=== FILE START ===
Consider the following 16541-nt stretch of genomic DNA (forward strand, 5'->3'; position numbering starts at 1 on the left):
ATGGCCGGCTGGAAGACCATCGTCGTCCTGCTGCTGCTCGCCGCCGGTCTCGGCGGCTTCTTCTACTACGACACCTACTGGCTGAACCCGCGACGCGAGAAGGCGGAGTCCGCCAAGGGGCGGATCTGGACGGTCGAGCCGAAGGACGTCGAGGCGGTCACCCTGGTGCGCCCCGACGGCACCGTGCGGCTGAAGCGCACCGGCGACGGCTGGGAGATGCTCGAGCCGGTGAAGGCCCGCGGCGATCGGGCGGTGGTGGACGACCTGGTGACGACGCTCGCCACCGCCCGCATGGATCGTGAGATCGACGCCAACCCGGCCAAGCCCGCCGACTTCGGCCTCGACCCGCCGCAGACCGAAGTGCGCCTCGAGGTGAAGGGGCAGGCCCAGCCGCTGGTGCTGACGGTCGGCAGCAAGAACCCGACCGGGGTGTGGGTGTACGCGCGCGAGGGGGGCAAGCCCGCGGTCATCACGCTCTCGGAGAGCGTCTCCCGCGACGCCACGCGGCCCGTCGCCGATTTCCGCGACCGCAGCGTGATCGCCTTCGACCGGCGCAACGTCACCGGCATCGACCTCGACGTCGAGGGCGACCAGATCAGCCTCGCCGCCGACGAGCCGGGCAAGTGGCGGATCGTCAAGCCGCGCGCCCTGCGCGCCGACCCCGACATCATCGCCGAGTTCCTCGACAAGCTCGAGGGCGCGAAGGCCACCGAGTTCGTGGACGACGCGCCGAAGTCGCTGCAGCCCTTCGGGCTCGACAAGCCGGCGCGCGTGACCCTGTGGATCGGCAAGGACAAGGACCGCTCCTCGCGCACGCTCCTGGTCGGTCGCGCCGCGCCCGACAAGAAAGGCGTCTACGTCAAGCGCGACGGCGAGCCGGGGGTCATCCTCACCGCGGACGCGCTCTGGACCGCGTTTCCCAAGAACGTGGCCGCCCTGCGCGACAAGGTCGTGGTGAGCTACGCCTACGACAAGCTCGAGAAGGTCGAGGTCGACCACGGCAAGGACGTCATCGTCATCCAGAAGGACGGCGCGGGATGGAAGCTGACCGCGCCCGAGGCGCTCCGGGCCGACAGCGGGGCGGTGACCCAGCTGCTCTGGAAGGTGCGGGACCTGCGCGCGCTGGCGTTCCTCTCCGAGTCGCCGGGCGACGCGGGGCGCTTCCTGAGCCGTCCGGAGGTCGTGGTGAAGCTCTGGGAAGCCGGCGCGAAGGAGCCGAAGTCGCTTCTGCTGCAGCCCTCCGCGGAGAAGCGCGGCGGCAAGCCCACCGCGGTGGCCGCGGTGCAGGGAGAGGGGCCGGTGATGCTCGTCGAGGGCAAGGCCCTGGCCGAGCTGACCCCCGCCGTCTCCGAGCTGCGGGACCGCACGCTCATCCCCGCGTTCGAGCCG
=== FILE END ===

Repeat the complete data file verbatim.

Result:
Consider the following 16541-nt stretch of genomic DNA (forward strand, 5'->3'; position numbering starts at 1 on the left):
ATGGCCGGCTGGAAGACCATCGTCGTCCTGCTGCTGCTCGCCGCCGGTCTCGGCGGCTTCTTCTACTACGACACCTACTGGCTGAACCCGCGACGCGAGAAGGCGGAGTCCGCCAAGGGGCGGATCTGGACGGTCGAGCCGAAGGACGTCGAGGCGGTCACCCTGGTGCGCCCCGACGGCACCGTGCGGCTGAAGCGCACCGGCGACGGCTGGGAGATGCTCGAGCCGGTGAAGGCCCGCGGCGATCGGGCGGTGGTGGACGACCTGGTGACGACGCTCGCCACCGCCCGCATGGATCGTGAGATCGACGCCAACCCGGCCAAGCCCGCCGACTTCGGCCTCGACCCGCCGCAGACCGAAGTGCGCCTCGAGGTGAAGGGGCAGGCCCAGCCGCTGGTGCTGACGGTCGGCAGCAAGAACCCGACCGGGGTGTGGGTGTACGCGCGCGAGGGGGGCAAGCCCGCGGTCATCACGCTCTCGGAGAGCGTCTCCCGCGACGCCACGCGGCCCGTCGCCGATTTCCGCGACCGCAGCGTGATCGCCTTCGACCGGCGCAACGTCACCGGCATCGACCTCGACGTCGAGGGCGACCAGATCAGCCTCGCCGCCGACGAGCCGGGCAAGTGGCGGATCGTCAAGCCGCGCGCCCTGCGCGCCGACCCCGACATCATCGCCGAGTTCCTCGACAAGCTCGAGGGCGCGAAGGCCACCGAGTTCGTGGACGACGCGCCGAAGTCGCTGCAGCCCTTCGGGCTCGACAAGCCGGCGCGCGTGACCCTGTGGATCGGCAAGGACAAGGACCGCTCCTCGCGCACGCTCCTGGTCGGTCGCGCCGCGCCCGACAAGAAAGGCGTCTACGTCAAGCGCGACGGCGAGCCGGGGGTCATCCTCACCGCGGACGCGCTCTGGACCGCGTTTCCCAAGAACGTGGCCGCCCTGCGCGACAAGGTCGTGGTGAGCTACGCCTACGACAAGCTCGAGAAGGTCGAGGTCGACCACGGCAAGGACGTCATCGTCATCCAGAAGGACGGCGCGGGATGGAAGCTGACCGCGCCCGAGGCGCTCCGGGCCGACAGCGGGGCGGTGACCCAGCTGCTCTGGAAGGTGCGGGACCTGCGCGCGCTGGCGTTCCTCTCCGAGTCGCCGGGCGACGCGGGGCGCTTCCTGAGCCGTCCGGAGGTCGTGGTGAAGCTCTGGGAAGCCGGCGCGAAGGAGCCGAAGTCGCTTCTGCTGCAGCCCTCCGCGGAGAAGCGCGGCGGCAAGCCCACCGCGGTGGCCGCGGTGCAGGGAGAGGGGCCGGTGATGCTCGTCGAGGGCAAGGCCCTGGCCGAGCTGACCCCCGCCGTCTCCGAGCTGCGGGACCGCACGCTCATCCCCGCGTTCGAGCCG